In a previous project, I experienced great frustration in attempting to implement an accelerometer properly. The intended application was to use the device in a vehicle collision detection system, where sudden chassis impacts would induce detectable swings in gravitational force. With unreliable, unpredictable, and unremarkable results from the accelerometer, the collision detection system stands as the failing-point in that project.
Had I known then what I know now, I would have utilized MATLAB to quickly create a GUI application. One that visualizes accelerometer readings, applies filtering, and allows for threshold testing. Had I possessed this application while implementing collision detection, I may have been able to eliminate unwanted data noise and establish a reliable demarcation between simple body vibrations and actual collisions. Fortunately, I am now making great progress with MATLAB/Arduino experimentation, and have created a diagnostic tool that would have spared my teammates and I the uneccessary stress induced by countless false-positives and many sleepless nights.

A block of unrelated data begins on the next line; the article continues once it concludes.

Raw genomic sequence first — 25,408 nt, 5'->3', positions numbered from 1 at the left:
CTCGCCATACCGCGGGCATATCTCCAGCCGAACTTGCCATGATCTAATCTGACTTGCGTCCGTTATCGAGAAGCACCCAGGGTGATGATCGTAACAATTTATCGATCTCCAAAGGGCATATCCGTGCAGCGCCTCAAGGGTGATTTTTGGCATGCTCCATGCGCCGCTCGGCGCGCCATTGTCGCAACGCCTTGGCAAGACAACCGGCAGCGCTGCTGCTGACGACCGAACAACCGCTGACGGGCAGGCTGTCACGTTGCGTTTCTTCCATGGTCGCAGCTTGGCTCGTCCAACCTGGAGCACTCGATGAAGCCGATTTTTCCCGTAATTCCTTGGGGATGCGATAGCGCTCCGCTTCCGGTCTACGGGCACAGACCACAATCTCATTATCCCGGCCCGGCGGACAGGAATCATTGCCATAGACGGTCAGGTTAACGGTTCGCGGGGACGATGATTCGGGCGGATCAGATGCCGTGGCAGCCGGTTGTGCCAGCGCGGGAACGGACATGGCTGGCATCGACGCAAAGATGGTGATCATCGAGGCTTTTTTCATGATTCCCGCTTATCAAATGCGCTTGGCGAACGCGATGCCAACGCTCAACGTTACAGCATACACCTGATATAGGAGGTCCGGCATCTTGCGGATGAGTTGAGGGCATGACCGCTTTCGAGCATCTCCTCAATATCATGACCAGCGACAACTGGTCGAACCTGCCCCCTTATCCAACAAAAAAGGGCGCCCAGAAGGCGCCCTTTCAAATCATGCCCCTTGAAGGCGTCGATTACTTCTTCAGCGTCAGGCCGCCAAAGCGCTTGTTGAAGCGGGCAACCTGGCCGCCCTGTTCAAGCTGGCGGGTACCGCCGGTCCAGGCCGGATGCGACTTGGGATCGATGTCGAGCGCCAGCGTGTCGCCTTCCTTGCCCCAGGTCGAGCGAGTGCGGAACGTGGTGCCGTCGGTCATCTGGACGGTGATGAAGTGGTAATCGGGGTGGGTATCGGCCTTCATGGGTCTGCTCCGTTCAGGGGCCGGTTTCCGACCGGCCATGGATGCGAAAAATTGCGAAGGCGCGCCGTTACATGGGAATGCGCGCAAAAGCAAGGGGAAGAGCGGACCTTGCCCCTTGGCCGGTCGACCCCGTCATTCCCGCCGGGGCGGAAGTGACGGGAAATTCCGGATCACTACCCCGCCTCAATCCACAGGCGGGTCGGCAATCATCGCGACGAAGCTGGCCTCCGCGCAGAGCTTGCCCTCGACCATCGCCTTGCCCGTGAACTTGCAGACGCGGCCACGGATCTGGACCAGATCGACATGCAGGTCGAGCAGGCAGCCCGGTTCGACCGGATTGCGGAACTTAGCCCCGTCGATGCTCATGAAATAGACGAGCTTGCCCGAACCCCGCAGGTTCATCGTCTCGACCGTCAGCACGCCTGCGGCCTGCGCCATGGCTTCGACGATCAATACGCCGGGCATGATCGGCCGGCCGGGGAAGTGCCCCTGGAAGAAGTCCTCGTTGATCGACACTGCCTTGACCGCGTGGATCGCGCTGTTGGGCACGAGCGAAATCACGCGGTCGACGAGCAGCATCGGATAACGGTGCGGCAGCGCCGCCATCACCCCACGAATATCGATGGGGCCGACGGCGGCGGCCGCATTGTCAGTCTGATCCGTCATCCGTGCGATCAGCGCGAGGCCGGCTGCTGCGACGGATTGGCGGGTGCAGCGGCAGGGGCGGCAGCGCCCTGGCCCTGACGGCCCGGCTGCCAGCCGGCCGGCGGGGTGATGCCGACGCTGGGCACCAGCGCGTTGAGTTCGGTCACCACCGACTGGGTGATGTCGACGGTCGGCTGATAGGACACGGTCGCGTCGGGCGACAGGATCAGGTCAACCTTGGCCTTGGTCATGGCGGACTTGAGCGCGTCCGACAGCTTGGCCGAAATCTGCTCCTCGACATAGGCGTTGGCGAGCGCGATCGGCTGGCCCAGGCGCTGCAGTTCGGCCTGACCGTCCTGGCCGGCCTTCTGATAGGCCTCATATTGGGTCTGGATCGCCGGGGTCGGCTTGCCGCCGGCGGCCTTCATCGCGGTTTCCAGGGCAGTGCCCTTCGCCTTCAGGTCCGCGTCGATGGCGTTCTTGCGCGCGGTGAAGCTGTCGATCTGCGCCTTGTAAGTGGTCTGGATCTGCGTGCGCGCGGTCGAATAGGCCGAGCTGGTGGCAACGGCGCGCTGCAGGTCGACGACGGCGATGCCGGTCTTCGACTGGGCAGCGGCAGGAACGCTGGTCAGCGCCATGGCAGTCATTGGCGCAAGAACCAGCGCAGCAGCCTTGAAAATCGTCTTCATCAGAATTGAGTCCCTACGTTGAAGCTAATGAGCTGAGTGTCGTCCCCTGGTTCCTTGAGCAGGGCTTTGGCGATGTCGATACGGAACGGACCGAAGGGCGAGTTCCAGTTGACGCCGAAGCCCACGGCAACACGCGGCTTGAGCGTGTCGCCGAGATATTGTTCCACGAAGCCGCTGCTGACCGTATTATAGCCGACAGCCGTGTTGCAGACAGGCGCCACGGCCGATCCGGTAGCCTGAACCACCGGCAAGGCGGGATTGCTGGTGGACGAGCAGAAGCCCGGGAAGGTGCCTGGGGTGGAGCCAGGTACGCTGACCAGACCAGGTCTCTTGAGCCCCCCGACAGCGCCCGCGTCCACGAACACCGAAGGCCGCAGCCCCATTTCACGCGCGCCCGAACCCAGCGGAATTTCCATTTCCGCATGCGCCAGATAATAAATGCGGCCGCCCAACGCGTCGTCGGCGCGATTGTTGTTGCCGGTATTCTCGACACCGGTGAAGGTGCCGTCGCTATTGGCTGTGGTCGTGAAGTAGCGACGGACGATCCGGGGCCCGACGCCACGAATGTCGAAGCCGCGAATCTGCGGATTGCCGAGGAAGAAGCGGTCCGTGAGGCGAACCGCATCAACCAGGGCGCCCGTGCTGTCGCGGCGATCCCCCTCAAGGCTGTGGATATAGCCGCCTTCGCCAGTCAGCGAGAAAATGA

The graphic above depicts my application written with MATLAB, where the following options are available:
- Concurrent visualizations of both raw and filtered data.
- Choice between Simple Moving Average (SMA) and Exponential Moving Average (EMA).
- Adjustable filter scaling factors (taps and alpha).
- Data displays of raw/filtered accelerometer readings and threshold pass-counts.
- Start/stop/reset options for threshold pass-counts.
The program is quite useful in obtaining accelerometer behavior and tuning filter/threshold values to accommodate specific use-cases. Currently, selection of threshold indicators (dashed lines) and axis views (solid lines) are set programmatically. I am currently working to implement these features, along with others, into a complete application — an accelerometer test bench...